Die laughing, and the world dies with you.

Perhaps it is a sign of incipient madness, but I’ve spent most of today laughing at the global situation. Not, I hasten to add, out of misguided sadism, but because things have reached the stage – a bit like Gordon of Our Doom towards the bitter end – when the protestations of rescue and ultimate glorious victory are like eavesdropping on a Hitler/Goebbels conversation in the ReichsKanzelerei Bunker during 1945. You know the sort of thing: “Ach yes mein Fuhrer, but ze 313th Disneyland Division ist even now about to break zroo ze Bolshevik lines und take us to Bolivia!”

Such a situation is, of course, close to being a bollocks deconstructor’s wet dream.Yesterday, for example, the IMF put out a release saying ‘Bank debts threaten recovery’. A couple of hours ago, they put out today’s weather forecast, ‘Sovereign insolvencies threaten recovery’. Yes, but apart from there being no recovery, just what aside from banks and governments might threaten it, IMF? Falling gdp throughout the West? Yes, well…there is that, I suppose. Currency wars as a precursor to all-out mercantile trade wars? That too, yes, I’ll grant you that. Every Western government printing money to help their exports? Yes, yes, yes…but…..

My first laugh-out-loud moment came this morning shortly after 11.30, when the FT had this sequence of headlines:

Rehn warns of strong euro harming EU exports

Traders still streaming out of the Dollar

Bank of England MPC split three ways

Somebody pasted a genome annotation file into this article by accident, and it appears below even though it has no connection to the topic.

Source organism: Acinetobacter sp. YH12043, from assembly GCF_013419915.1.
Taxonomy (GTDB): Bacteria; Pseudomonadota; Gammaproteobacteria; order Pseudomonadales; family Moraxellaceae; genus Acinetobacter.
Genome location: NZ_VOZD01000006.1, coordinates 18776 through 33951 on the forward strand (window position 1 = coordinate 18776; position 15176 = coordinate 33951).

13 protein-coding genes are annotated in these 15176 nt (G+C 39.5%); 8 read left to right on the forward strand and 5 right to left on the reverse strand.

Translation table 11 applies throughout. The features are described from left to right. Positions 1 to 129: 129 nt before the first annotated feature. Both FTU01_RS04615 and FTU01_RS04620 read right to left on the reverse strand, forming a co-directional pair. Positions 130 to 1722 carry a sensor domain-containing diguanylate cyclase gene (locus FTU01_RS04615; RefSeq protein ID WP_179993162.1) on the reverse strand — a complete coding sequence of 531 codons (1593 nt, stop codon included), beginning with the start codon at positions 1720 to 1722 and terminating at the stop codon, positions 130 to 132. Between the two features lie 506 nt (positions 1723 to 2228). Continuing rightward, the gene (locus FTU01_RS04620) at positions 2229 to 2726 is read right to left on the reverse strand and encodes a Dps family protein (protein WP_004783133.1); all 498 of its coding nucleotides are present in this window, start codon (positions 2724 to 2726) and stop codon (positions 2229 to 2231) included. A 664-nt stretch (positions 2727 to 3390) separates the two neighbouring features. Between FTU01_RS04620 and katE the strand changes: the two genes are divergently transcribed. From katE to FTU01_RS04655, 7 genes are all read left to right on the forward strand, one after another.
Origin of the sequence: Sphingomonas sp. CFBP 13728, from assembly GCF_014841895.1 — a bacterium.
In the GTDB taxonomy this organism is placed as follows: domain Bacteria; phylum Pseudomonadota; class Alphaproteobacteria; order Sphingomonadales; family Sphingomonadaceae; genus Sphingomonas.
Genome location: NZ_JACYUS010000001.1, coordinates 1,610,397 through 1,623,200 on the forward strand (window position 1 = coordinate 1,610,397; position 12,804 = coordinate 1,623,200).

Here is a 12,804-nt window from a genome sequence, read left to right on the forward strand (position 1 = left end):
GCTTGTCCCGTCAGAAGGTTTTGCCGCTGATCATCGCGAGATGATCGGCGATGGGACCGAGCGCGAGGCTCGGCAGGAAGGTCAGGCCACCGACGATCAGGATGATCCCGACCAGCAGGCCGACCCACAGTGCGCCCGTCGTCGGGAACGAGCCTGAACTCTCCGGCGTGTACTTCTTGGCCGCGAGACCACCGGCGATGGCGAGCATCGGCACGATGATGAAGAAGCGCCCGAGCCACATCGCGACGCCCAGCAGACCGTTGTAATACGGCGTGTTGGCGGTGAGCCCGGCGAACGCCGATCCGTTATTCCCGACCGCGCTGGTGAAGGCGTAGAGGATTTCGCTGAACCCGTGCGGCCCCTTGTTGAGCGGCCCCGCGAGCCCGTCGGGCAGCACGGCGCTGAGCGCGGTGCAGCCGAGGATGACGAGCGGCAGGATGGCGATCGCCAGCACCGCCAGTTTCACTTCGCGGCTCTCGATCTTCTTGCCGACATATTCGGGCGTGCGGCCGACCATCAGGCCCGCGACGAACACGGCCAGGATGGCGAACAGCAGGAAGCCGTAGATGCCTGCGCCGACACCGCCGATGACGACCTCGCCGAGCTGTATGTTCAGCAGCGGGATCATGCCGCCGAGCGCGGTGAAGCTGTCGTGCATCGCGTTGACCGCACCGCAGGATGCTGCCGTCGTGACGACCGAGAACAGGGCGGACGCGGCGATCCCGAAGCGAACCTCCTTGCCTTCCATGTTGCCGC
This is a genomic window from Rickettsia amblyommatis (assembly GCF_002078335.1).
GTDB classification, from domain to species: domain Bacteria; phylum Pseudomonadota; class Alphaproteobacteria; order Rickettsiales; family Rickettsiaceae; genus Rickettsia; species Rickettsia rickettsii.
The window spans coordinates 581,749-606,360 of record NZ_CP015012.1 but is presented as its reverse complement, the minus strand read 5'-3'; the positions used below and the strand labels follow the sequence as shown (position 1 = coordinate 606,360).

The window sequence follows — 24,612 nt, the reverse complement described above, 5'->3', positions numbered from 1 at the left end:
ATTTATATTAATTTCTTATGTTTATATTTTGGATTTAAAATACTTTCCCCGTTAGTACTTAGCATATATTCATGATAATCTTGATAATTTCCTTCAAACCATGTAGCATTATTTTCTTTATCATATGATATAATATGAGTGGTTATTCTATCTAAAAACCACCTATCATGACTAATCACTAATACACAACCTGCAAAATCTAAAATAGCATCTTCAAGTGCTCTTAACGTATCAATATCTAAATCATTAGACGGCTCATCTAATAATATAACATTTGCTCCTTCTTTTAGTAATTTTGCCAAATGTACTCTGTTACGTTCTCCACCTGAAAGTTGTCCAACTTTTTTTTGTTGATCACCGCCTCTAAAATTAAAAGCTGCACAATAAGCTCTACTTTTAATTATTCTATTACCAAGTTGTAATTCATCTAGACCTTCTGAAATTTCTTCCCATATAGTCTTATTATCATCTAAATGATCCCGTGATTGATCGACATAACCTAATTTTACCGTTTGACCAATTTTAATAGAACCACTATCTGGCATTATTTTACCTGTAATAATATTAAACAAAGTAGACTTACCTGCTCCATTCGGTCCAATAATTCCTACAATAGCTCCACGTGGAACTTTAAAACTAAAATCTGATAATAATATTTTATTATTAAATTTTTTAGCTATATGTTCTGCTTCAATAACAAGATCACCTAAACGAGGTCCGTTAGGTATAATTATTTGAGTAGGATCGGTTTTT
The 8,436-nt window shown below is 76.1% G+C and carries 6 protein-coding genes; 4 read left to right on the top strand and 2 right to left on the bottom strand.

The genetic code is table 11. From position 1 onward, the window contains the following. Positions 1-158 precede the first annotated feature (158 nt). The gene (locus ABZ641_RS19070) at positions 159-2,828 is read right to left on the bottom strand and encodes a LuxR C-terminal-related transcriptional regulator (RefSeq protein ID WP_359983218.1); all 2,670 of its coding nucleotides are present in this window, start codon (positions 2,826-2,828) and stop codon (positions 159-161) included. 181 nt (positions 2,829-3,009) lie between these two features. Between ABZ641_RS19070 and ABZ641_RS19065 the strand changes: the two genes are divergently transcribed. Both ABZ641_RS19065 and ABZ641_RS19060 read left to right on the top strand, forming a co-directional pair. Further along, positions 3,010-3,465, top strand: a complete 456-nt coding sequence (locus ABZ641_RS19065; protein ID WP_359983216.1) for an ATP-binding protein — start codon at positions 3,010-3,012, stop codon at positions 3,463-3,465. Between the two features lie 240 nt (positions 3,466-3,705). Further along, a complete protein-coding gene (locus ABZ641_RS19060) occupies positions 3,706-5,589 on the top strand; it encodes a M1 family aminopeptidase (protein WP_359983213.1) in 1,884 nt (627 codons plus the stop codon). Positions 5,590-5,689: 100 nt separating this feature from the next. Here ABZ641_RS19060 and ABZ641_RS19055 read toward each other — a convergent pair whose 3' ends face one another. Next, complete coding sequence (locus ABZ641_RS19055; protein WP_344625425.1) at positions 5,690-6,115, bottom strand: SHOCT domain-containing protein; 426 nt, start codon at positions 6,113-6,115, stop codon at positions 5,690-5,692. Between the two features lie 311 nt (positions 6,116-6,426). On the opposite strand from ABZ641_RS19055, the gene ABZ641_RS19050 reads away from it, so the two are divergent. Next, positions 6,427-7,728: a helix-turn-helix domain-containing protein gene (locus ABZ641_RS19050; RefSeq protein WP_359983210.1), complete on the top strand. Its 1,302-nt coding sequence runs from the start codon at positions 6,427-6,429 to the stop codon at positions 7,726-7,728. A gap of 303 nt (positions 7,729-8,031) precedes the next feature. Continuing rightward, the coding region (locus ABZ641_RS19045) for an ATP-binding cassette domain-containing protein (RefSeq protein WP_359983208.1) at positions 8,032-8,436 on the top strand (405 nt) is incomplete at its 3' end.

Ireland warned of possible further downgrade

Boost to services sector eases fears of Double-dip recession.

You gotta accentuate the positive and all that. Which is just what they were doing over at Citywire, where there was a featured piece on why the UK housing market will recover in 2012. I could rival the Encyclopaedia Britannica on the reasons why that gets this years highest piffle rating yet, but it wouldn’t have any effect, because right now ‘receding fears’ are what everyone wants to read about: ‘BOJ intervention buoys Nikkei on receding deflation fear’ was today’s goodie. Thus fears of double-dip deflation are going away: all we have left to tackle now is rampant hyperinflation.

None of this (as you’d expect) has deterred Stock Exchange traders, who kept the whole shares thing rip-roaring ahead as both the FTSE and S&P charts rose more than 1.5%. Most of that is based on the ‘record profits’ recorded by big business yesterday in the US, a good deal of which came from sitting on cash mountains rather than closing new sales. Some of the rise is being directionalized by smart (aka bent) money talking up trades before pulling the plug on wide-eyed optimists by the weekend. But a disturbing amount of it is based on an unhinged faith in imminent recovery. It makes one wonder what goes through the mind of a Goforit as that last shiny coin plops into the one-armed bandit, only to come up apple-grape-tomato.

So awful is the real outlook, the data detectives are reduced to reporting things that went wrong some time back. Thus we read everywhere today that Greece just failed its 2009 stress test by having an even bigger deficit than we thought. Personally, I think this is a great wheeze to distract (rather than salute) those who are about to die. Some potential stories I thought of might include:

Tulip crash was ecological disaster says Dutch finance minister
South Sea Bubble was balloonatic asylum alleges new book

Yes, but – are there any signs of normality? Well oddly enough, there are. UK banker bonuses topped seven billion Pounds last year. And Tesco got bigger. So God is in her Heaven, and all all is well on Earth.

Leave a Reply

Fill in your details below or click an icon to log in:

WordPress.com Logo

You are commenting using your WordPress.com account. Log Out / Change )

Twitter picture

You are commenting using your Twitter account. Log Out / Change )

Facebook photo

You are commenting using your Facebook account. Log Out / Change )

Google+ photo

You are commenting using your Google+ account. Log Out / Change )

Connecting to %s